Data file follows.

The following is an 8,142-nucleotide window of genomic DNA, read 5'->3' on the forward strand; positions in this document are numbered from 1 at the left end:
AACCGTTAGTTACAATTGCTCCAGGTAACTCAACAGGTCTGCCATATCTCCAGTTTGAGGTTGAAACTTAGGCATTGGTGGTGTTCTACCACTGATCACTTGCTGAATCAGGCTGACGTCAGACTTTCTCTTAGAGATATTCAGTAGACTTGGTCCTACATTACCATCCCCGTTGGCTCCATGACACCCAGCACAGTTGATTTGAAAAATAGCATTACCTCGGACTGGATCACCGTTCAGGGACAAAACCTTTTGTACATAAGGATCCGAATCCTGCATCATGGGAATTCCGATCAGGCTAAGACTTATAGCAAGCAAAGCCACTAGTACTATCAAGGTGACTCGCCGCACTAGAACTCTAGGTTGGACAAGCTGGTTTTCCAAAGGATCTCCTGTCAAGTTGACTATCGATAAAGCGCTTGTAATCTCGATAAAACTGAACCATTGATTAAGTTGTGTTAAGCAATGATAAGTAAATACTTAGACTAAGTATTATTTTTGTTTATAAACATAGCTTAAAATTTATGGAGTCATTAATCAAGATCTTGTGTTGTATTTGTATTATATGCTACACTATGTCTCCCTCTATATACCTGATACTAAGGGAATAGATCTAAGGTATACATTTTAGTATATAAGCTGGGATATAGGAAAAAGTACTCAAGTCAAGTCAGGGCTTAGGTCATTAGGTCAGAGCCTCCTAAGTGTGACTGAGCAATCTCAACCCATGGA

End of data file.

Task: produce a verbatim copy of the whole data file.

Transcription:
The following is an 8,142-nucleotide window of genomic DNA, read 5'->3' on the forward strand; positions in this document are numbered from 1 at the left end:
AACCGTTAGTTACAATTGCTCCAGGTAACTCAACAGGTCTGCCATATCTCCAGTTTGAGGTTGAAACTTAGGCATTGGTGGTGTTCTACCACTGATCACTTGCTGAATCAGGCTGACGTCAGACTTTCTCTTAGAGATATTCAGTAGACTTGGTCCTACATTACCATCCCCGTTGGCTCCATGACACCCAGCACAGTTGATTTGAAAAATAGCATTACCTCGGACTGGATCACCGTTCAGGGACAAAACCTTTTGTACATAAGGATCCGAATCCTGCATCATGGGAATTCCGATCAGGCTAAGACTTATAGCAAGCAAAGCCACTAGTACTATCAAGGTGACTCGCCGCACTAGAACTCTAGGTTGGACAAGCTGGTTTTCCAAAGGATCTCCTGTCAAGTTGACTATCGATAAAGCGCTTGTAATCTCGATAAAACTGAACCATTGATTAAGTTGTGTTAAGCAATGATAAGTAAATACTTAGACTAAGTATTATTTTTGTTTATAAACATAGCTTAAAATTTATGGAGTCATTAATCAAGATCTTGTGTTGTATTTGTATTATATGCTACACTATGTCTCCCTCTATATACCTGATACTAAGGGAATAGATCTAAGGTATACATTTTAGTATATAAGCTGGGATATAGGAAAAAGTACTCAAGTCAAGTCAGGGCTTAGGTCATTAGGTCAGAGCCTCCTAAGTGTGACTGAGCAATCTCAACCCATGGA